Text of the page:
With the very first pick of the 2018 NBA Draft, the Phoenix Suns selected Deandre Ayton out of the University of Arizona. Since then, the Suns have risen from the NBA’s worst team (21-61 in 2017-18) to be on the cusp of their first-ever championship. The Suns were 51-21 this season and added playoff series wins over the l. a. Lakers, the Denver Nuggets, and therefore the l. a. Clippers to succeed in the NBA Finals against the Milwaukee Bucks. The Bucks survived a six-game series against the Atlanta Hawks despite a leg injury to Giannis Antetokounmpo. It remains to be seen what proportion Antetokounmpo, a two-time league MVP, are going to be available and the way effective he could be during the finals.
Antetokounmpo was averaging 28.2 points, 12.7 rebounds, and 5.2 assists within the playoffs before the injury. He missed the last two games against Atlanta. But while the Bucks are entering the finals with a decided limp, the Suns are charging at full speed, with Ayton being a top-of-the-list reason why. Ayton gives Phoenix an ominous “Big Three” with sensational guards Devin Booker and Chris Paul. The 22-year-old Ayton averaged 18 points and 14 rebounds against the Clippers. On the low post, he likely is going to be challenged by Milwaukee’s Brook Lopez. When healthy, the versatile Antetokounmpo plays more sort of a small forward, as adept on the perimeter as he’s within the paint.
In his 13th season out of Stanford University, Lopez, 33, uses his 7-foot, 270-pound mass to clog the lane and make life difficult for the likes of Ayton. He is going to be the foremost imposing big man Ayton has faced within the playoffs. The Suns are both lucky and good in reaching the finals. In advancing through the playoffs, Phoenix benefited from injuries to the opposition. The Lakers’ Anthony Davis was limited, as was Denver’s Jamal Murray and therefore the Clippers’ Kawhi Leonard. And now Antetokounmpo is “iffy.”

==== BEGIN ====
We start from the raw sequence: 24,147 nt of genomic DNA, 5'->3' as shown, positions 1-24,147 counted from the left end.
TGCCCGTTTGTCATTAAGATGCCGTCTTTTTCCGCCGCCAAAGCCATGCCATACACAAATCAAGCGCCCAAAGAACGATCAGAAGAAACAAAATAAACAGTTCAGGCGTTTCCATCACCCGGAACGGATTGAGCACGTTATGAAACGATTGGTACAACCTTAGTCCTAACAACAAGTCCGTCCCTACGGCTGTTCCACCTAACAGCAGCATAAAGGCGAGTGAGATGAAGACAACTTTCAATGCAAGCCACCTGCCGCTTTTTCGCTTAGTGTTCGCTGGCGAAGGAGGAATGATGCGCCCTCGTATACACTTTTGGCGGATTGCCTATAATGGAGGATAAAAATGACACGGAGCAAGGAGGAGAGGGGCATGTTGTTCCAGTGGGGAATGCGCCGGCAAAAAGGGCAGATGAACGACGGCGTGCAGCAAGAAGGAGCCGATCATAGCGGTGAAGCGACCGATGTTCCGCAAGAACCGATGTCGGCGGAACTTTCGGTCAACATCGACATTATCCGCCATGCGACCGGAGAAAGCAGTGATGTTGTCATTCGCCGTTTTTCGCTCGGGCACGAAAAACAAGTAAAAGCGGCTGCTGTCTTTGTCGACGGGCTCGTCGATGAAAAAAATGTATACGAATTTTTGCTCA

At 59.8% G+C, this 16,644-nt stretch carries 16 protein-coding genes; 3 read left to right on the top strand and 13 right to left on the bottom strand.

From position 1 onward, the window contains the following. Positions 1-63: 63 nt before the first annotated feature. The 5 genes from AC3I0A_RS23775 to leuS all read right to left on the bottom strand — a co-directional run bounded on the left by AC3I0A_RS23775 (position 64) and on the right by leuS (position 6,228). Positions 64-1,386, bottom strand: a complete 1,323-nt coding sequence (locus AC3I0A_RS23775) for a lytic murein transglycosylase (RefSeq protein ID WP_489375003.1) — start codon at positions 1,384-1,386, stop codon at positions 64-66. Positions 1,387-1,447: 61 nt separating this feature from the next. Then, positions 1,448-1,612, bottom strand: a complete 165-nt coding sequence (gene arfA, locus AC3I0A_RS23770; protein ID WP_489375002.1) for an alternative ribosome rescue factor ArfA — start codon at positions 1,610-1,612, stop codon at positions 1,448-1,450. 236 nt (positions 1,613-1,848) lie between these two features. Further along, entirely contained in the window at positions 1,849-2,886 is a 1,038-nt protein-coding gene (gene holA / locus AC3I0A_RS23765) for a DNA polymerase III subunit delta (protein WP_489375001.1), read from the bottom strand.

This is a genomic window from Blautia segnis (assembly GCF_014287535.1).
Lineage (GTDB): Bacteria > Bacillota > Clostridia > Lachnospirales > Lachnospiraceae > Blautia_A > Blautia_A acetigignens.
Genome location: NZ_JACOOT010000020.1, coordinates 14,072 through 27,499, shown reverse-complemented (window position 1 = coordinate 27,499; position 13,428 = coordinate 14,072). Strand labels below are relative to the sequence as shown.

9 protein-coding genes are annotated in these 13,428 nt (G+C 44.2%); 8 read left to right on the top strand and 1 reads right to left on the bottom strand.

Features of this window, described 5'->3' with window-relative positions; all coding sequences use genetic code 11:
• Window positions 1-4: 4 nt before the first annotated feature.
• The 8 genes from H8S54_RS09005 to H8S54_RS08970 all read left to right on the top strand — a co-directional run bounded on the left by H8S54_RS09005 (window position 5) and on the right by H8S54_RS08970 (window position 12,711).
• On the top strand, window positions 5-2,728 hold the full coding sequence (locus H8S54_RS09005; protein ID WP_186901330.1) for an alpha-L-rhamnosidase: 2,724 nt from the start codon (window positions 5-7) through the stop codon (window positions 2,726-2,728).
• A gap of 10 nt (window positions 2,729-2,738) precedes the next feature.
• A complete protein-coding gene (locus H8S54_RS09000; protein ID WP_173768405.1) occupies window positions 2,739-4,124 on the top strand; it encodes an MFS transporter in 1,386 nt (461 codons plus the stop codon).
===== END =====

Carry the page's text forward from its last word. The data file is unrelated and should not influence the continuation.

Another “big man” for the Suns is on the bench. he’s second-year Coach Monty Williams, 6-foot-8, a native of Fredericks- burg, Va., and a former standout at the University of Notre Dame and within the NBA. Williams is seeking to become the primary Black head coach to win the NBA title since Tyronn Lue with the Cleveland Cavaliers in 2016. The last before Lue was Boston’s Doc Rivers in 2008. The very first Black championship coach was Boston’s Russell in 1968. At the time, Russell was the Celtics’ “player-coach.”
The Suns haven’t won the NBA title. Milwaukee took top honors in 1971 with the “Big Three” of Kareem Abdul-Jabbar, Robertson, and native Richmonder Bobby Dandridge. In his second season out of Norfolk State University, Dandridge averaged 20 points and 10 rebounds in helping the Bucks to a 4-0 NBA Finals sweep of the Baltimore Bullets. Milwaukee returned to the finals in 1974, losing in seven games to Boston.